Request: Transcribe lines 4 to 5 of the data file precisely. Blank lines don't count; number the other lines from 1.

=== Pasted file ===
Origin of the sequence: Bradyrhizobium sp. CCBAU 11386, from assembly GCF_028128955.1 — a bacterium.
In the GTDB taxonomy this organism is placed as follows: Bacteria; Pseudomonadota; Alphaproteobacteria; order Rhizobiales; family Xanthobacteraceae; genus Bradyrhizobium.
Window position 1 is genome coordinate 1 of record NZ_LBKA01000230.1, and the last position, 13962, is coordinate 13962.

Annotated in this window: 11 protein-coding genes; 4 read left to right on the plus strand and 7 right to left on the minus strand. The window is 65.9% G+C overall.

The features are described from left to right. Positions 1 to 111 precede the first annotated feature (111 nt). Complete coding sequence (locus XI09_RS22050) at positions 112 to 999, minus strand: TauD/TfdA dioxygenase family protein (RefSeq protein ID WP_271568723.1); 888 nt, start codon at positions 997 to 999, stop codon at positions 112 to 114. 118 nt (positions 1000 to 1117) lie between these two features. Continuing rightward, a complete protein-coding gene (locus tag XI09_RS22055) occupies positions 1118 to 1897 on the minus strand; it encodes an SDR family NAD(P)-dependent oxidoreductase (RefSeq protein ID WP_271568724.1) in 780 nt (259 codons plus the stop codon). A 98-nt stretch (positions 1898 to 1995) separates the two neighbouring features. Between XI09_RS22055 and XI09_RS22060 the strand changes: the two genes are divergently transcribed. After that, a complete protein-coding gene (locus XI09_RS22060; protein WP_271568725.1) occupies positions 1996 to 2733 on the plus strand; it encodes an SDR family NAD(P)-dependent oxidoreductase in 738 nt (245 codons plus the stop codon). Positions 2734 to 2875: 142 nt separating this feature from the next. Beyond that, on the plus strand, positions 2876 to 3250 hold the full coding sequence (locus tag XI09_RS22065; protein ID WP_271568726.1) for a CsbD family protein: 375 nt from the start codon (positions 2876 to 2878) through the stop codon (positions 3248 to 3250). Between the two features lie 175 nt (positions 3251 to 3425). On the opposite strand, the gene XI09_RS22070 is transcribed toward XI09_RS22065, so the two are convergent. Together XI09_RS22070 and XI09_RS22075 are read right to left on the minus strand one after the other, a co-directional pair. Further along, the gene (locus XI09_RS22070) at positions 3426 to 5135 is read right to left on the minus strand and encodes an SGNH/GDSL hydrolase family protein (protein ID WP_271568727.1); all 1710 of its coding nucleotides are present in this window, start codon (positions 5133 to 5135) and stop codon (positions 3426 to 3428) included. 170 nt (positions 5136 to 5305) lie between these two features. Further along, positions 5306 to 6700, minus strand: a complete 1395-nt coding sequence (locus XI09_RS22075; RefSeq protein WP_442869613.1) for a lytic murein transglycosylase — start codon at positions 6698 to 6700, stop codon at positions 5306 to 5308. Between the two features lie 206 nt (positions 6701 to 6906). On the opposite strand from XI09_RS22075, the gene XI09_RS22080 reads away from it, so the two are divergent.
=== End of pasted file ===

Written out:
Annotated in this window: 11 protein-coding genes; 4 read left to right on the plus strand and 7 right to left on the minus strand. The window is 65.9% G+C overall.

The features are described from left to right. Positions 1 to 111 precede the first annotated feature (111 nt). Complete coding sequence (locus XI09_RS22050) at positions 112 to 999, minus strand: TauD/TfdA dioxygenase family protein (RefSeq protein ID WP_271568723.1); 888 nt, start codon at positions 997 to 999, stop codon at positions 112 to 114. 118 nt (positions 1000 to 1117) lie between these two features. Continuing rightward, a complete protein-coding gene (locus tag XI09_RS22055) occupies positions 1118 to 1897 on the minus strand; it encodes an SDR family NAD(P)-dependent oxidoreductase (RefSeq protein ID WP_271568724.1) in 780 nt (259 codons plus the stop codon). A 98-nt stretch (positions 1898 to 1995) separates the two neighbouring features. Between XI09_RS22055 and XI09_RS22060 the strand changes: the two genes are divergently transcribed. After that, a complete protein-coding gene (locus XI09_RS22060; protein WP_271568725.1) occupies positions 1996 to 2733 on the plus strand; it encodes an SDR family NAD(P)-dependent oxidoreductase in 738 nt (245 codons plus the stop codon). Positions 2734 to 2875: 142 nt separating this feature from the next. Beyond that, on the plus strand, positions 2876 to 3250 hold the full coding sequence (locus tag XI09_RS22065; protein ID WP_271568726.1) for a CsbD family protein: 375 nt from the start codon (positions 2876 to 2878) through the stop codon (positions 3248 to 3250). Between the two features lie 175 nt (positions 3251 to 3425). On the opposite strand, the gene XI09_RS22070 is transcribed toward XI09_RS22065, so the two are convergent. Together XI09_RS22070 and XI09_RS22075 are read right to left on the minus strand one after the other, a co-directional pair. Further along, the gene (locus XI09_RS22070) at positions 3426 to 5135 is read right to left on the minus strand and encodes an SGNH/GDSL hydrolase family protein (protein ID WP_271568727.1); all 1710 of its coding nucleotides are present in this window, start codon (positions 5133 to 5135) and stop codon (positions 3426 to 3428) included. 170 nt (positions 5136 to 5305) lie between these two features. Further along, positions 5306 to 6700, minus strand: a complete 1395-nt coding sequence (locus XI09_RS22075; RefSeq protein WP_442869613.1) for a lytic murein transglycosylase — start codon at positions 6698 to 6700, stop codon at positions 5306 to 5308. Between the two features lie 206 nt (positions 6701 to 6906). On the opposite strand from XI09_RS22075, the gene XI09_RS22080 reads away from it, so the two are divergent.